Another year, another bunch of freshers, another round of ‘initiations’. So far this year sports’ ‘Welcome Socials’ have been incredibly welcoming and nothing less. Meanwhile, underground ‘initiations’ included far more outrageous and controversial events.
The particular culture that enables these events was highlighted on the 17th of October at the BUCS Super Rugby game. Obscene chants from members of the University of Bath Rugby Club towards their Leeds Beckett opposition – ‘F*** Off to Your Council Homes’- set a poor tone for the year ahead. The footage, which can be found on the Bath Time website, has been criticised by Rugby Club Chair Josh Rodgers and SU Sports Officer Andy Galloway as “disappointing” and unrepresentative of the values of the SU and the University. The groupthink mentality displayed in these chants are commonplace in the underground sports initiations across campus.
Despite SU intervention to ban ‘initiation’ ceremonies, extreme behaviour and challenges are still the norm among many sports clubs. On just one cold Wednesday evening earlier this term, there were numerous initiations clearly visible on campus involving nasty eating challenges, freshers coerced into crawling on their hands and knees, and drinking challenges involving buckets of alcohol and funnels of milk. The common factor among such events is often a hierarchy whereby returners dictate the rules and punishments to “inferior” freshers.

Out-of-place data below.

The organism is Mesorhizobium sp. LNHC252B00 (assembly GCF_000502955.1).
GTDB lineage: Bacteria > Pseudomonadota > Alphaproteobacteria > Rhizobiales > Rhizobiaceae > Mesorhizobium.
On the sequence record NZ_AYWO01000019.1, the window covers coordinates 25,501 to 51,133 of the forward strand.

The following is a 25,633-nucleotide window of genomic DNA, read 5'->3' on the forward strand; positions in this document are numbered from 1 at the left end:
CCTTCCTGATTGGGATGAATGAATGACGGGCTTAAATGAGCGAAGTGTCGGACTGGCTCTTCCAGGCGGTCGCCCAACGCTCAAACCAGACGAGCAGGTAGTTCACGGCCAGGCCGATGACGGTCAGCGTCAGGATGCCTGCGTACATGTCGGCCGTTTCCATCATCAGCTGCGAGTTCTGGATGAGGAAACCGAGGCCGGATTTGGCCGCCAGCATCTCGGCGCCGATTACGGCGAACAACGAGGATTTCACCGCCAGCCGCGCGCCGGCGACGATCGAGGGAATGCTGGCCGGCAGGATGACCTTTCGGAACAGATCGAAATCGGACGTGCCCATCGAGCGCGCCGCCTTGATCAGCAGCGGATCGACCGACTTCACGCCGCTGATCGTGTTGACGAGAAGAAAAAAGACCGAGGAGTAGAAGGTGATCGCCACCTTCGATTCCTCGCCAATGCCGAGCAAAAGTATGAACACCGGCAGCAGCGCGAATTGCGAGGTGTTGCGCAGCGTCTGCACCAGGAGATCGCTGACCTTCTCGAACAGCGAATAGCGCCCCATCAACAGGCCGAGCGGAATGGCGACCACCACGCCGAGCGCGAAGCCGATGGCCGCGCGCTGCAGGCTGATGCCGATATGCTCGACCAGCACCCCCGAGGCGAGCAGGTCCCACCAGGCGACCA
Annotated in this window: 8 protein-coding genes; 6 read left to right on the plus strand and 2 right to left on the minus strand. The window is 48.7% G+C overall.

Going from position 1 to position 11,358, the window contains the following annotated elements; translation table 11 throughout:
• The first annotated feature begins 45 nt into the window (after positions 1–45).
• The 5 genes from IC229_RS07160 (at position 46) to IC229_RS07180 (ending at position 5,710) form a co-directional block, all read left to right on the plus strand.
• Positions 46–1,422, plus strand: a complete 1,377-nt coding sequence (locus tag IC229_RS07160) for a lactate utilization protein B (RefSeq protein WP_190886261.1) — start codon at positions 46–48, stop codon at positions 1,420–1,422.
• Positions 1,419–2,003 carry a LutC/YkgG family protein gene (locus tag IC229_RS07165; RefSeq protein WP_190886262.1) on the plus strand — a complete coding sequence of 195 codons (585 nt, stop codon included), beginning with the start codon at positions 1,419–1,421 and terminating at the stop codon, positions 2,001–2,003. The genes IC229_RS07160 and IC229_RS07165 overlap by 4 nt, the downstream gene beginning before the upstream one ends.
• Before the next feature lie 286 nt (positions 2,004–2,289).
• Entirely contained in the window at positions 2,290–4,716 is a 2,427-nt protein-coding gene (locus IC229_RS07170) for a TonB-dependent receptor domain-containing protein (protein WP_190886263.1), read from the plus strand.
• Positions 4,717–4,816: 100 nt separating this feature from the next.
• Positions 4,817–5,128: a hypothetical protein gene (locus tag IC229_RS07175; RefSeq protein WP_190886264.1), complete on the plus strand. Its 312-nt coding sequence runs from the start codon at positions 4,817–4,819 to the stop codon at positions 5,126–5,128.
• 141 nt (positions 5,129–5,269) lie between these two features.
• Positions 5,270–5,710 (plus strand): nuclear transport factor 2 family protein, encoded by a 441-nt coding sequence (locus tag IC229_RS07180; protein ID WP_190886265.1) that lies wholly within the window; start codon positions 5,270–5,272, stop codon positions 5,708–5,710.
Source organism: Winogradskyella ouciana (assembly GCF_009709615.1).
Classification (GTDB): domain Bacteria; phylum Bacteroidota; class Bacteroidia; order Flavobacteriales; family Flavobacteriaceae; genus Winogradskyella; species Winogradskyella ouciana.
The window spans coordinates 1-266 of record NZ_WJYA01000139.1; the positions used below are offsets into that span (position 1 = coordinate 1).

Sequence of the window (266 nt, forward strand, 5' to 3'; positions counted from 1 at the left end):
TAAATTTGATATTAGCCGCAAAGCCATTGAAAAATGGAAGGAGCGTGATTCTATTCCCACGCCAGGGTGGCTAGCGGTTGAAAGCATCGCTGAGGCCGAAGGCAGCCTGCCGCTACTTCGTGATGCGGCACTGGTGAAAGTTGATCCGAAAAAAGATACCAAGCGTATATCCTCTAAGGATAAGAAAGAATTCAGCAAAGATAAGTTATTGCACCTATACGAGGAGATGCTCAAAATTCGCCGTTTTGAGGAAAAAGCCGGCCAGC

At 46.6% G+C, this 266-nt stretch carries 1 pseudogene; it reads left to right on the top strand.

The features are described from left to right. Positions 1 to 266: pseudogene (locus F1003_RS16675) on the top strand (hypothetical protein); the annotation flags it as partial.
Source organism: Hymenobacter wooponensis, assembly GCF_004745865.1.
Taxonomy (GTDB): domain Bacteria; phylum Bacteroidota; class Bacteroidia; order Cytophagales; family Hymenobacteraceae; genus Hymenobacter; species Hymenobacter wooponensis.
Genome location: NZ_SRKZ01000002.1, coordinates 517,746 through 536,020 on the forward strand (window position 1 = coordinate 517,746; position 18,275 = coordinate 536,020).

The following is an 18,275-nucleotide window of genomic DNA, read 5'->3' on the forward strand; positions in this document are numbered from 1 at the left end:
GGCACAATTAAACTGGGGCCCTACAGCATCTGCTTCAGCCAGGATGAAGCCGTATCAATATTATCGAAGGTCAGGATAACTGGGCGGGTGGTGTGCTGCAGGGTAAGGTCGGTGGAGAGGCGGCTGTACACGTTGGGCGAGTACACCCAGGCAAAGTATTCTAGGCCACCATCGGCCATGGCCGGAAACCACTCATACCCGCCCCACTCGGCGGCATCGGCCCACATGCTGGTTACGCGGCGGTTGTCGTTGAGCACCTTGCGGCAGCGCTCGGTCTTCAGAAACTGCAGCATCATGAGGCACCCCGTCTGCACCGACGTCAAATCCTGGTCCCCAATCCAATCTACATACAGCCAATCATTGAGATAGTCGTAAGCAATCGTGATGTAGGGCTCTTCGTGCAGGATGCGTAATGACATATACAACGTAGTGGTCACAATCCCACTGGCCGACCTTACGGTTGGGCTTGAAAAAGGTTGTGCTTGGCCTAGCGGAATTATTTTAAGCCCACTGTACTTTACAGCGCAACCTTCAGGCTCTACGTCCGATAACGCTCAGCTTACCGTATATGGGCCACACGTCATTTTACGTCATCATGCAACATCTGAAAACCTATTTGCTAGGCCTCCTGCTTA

Some participants have said this creates a sense of intimidation rather than integration in their teams. At the Cheerleading ‘initiation’ a bystander reported “freshers being dominated” and commanded assertively by older students. Events included freshers having their faces covered in a combination of alcohol and flour and people were taking photos of the team in various sex positions as well as them doing a variation of the human centipede. Similarly at football initiations in Oldfield Park an observer reported seeing “several footballers in speedos bent over doggy style and covered in dirt”.
As of this year, the SU Sport Executive Committee has introduced Welfare & Inclusivity Officers to every sporting committee. While the effects are seemingly varied between sports, gradual change is being made. One Welfare & Inclusivity Officer commented to Bath Time, “my role includes ensuring that all new members of the club feel welcomed rather than intimidated. A culture of fear and exclusion benefits no-one, and so this year our club made a conscious effort to make sure that no individual was forced to participate in any activity they didn’t feel comfortable with”.